A few weeks ago I attended an analyst training which included a block of instruction on personality assessments and incorporated that into ideas of audience analysis and how analysts can influence action within their organizations when they don’t have ‘positional authority’ (the ability to kick your ass to the curb or bestow mana from heaven).
I’ve often made the case that such assessments could pay dividends in intelligence shops. Law enforcement culture (just like the military or other semi-insulated cultures) often attracts and can reward certain personality types over others which can lead to certain norms of behavior and ways to interpret the world around them. The introduction of civilian analysts who (at least theoretically) are so central to law enforcement operations in this new era of ‘Intelligence led policing‘ means that you are injecting people into the mix who don’t necessarily (and really shouldn’t) share the same outlook, values and norms. I’m not saying they’re radically different but they’re still going to be different.
Overlay that with differences in individual personalities in terms of what motivates them, how they react to stress, etc. (some of which can be supressed or ignored when you have a culture like you find in the military/LE environment) and you’ve got a whole new layer of complexity in the mix.
I’ve written before of some poor examples of how to handle these complexities which is why I’ve advocated the use of these personality assessments, specifically the Myers-Briggs Type Indicator.
The training I went to used the DISC assessment however and that has some positive characteristics that might even make it superior to Myers-Briggs. I’ve taken both assessments and the findings were very similar so (using an n=1, take it for what it’s worth) the two methodologies seem consistent. The DISC method is easier and quicker to administer and provides a benefit of providing the user with not only a personality profile but an indication of how others perceive the user (although I’m less confident of those results I also thought my results here were pretty accurate).
Where Myers-Briggs is (IMO) different is in providing you with a quick, four letter code to identify you. Yes, it’s not uber-precise but it’s a good starting place for work in an office environment. If you know Joe is a ENTJ you can tailor your discussions/products/evaluation to that type rather easily. You only have 16 possible permutations to choose from and (my guess) you’ll see a cluster of only a few of those types in an intelligence shop. DISC, on the other hand, uses titles like ‘developer’, ‘agent’, or ‘promoter’. I like the Myers Briggs a bit more just because you can tease out the broad outlines of the subjects personality by knowing the four categories. With DISC, the titles don’t tell you much about the personality by themselves.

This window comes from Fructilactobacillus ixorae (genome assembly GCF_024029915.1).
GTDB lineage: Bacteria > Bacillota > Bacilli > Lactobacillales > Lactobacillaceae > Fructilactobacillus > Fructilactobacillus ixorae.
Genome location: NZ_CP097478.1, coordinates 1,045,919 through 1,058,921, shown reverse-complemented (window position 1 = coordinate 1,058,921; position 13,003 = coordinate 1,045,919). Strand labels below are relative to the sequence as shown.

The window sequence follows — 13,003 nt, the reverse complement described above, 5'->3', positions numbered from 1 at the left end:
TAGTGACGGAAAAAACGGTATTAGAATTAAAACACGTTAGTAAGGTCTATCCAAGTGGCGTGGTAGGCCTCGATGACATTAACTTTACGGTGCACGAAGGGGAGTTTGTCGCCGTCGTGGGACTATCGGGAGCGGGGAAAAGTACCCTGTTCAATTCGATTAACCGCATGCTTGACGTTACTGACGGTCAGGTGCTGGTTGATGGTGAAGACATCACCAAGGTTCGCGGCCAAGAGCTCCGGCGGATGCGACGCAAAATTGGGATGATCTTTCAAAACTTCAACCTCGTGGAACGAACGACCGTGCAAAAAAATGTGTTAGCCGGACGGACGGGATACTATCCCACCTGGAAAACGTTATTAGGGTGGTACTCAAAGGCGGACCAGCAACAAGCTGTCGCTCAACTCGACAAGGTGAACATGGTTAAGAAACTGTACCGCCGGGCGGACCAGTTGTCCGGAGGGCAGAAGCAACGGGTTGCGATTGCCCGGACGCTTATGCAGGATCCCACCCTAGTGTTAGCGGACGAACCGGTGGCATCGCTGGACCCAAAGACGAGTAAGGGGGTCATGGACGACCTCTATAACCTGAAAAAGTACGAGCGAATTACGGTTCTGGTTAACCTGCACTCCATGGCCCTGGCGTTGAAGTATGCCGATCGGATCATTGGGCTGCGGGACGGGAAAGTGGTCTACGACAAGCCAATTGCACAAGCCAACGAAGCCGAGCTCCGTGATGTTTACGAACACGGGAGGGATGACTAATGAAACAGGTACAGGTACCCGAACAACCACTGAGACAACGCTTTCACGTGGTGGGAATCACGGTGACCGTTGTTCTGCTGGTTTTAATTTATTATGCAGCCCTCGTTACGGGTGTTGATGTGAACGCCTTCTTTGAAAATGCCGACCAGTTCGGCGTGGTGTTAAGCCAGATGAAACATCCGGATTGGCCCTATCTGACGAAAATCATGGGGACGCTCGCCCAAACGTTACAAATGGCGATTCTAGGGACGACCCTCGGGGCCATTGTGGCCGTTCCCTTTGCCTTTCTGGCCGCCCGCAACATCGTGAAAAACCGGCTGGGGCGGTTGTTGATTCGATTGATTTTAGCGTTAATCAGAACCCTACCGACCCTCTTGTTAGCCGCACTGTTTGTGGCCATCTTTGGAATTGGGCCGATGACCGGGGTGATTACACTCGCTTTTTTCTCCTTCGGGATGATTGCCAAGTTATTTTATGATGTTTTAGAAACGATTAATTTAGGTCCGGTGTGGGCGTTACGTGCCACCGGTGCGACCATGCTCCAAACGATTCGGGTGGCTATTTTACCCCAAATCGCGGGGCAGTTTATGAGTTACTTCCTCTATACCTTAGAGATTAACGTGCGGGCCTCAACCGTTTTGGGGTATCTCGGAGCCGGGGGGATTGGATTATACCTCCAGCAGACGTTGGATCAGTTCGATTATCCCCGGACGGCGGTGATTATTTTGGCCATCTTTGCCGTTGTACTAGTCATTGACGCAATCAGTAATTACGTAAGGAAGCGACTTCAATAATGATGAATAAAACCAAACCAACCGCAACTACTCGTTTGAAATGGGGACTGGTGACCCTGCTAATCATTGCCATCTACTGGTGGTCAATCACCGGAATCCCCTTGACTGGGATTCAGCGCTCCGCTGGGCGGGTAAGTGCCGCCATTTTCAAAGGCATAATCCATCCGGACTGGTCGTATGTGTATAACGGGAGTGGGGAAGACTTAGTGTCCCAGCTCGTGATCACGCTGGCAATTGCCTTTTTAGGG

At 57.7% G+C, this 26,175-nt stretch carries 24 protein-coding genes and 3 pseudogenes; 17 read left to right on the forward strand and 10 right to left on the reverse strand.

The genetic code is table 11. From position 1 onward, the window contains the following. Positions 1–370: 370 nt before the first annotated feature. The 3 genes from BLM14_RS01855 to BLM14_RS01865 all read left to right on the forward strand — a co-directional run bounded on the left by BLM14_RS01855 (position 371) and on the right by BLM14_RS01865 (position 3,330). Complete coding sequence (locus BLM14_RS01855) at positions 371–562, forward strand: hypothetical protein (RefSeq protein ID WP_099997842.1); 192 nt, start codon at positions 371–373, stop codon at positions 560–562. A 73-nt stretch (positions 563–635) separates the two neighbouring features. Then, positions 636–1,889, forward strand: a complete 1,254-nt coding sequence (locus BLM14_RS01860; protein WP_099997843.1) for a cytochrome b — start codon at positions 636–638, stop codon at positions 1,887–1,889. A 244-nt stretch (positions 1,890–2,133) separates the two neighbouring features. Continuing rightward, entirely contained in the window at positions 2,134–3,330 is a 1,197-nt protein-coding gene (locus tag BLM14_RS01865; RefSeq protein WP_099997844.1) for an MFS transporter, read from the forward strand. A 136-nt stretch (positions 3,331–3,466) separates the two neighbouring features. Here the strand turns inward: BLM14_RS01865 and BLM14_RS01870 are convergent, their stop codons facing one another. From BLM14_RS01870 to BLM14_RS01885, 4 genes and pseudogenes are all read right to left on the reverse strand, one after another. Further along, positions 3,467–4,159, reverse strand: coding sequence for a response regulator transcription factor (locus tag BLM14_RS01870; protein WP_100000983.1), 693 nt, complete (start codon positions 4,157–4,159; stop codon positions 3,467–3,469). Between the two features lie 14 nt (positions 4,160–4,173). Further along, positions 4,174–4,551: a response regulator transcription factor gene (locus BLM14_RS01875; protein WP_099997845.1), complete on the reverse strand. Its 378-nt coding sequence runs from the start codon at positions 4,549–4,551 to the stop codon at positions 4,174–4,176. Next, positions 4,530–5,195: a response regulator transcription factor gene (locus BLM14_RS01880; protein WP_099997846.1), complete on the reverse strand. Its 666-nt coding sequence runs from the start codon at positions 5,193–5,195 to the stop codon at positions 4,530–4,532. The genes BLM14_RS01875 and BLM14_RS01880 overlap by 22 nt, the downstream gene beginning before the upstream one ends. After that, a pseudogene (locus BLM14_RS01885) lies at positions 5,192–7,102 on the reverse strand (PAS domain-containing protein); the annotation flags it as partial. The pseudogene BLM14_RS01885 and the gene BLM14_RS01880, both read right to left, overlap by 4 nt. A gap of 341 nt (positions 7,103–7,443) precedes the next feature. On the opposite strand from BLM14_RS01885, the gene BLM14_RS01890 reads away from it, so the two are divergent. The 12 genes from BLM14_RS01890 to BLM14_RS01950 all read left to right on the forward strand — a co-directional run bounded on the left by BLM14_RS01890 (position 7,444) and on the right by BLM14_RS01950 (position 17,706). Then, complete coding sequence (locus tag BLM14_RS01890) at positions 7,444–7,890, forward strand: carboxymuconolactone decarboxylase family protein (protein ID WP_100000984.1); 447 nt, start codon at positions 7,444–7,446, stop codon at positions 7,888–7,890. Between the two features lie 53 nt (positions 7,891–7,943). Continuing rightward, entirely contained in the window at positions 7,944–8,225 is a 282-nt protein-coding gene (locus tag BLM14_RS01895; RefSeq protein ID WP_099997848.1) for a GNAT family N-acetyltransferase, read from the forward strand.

I am even more convinced, however, that some sort of personality assessment in the intelligence shop really should be a ‘must have’. We did this assessment early in the training and throughout were able to use it to reign in the dominant personality types (-ahem- me) so others could bring their talents to bear on particular problems. The real advantage was it allowed us to do so in a non-confrontation (dare I say fun?) way. So, when I started to monopolize my table, I or other analysts could say ‘That’s what a massive D (dominant) score looks like’ in good natured fun. It’d remind me to shut my yap and help restrain me from overwhelming my less dominant brethren (to the relief of everyone).
And so…in the interest of full disclosure here at TwShiloh, here is my DISC personality description.
Emotions: Is concerned with meeting personal needs.
Goal: New opportunities
Judges others by: ability to meet [my] standards
Influences others by: finding solutions to problems; projecting a personal sense of power
Value to the organization: avoids ‘passing the buck’; seeks new or innovative problem-solving methods
Overuses: control over people and situations to accomplish his or her own results
Under pressure: words alone to complete tasks; is belligerent if individualism is threatened or challenging opportunities disappear
Fears: boredom; loss of control
Would increase effectiveness through: patience, empathy; participation and collaboration with others; follow-through and attention to quality control
Developers tend to be strong-willed individualists, continually seeking new horizons. As self-reliant, independent thinkers, they prefer to find their own solutions. Relatively free of the constraining influence of the group, Developers are able to bypass convention and often create innovative solutions.
Although they most often use direct, forceful behavior, Developers can also shrewdly manipulate people and situations. When required to participate with others in situations that limit their individualism, Developers tend to become belligerent. They are persistent when pursuing the results they desire and will do whatever is necessary to overcome obstacles to success. In addition, they have high expectations of others and can be critical when their standards are not met.
Developers are most interested in achieving their own goals. Opportunities for advancement and challenge are important to them. By focusing on results, they may lack empathy or seem uncaring by dismissing others’ concerns.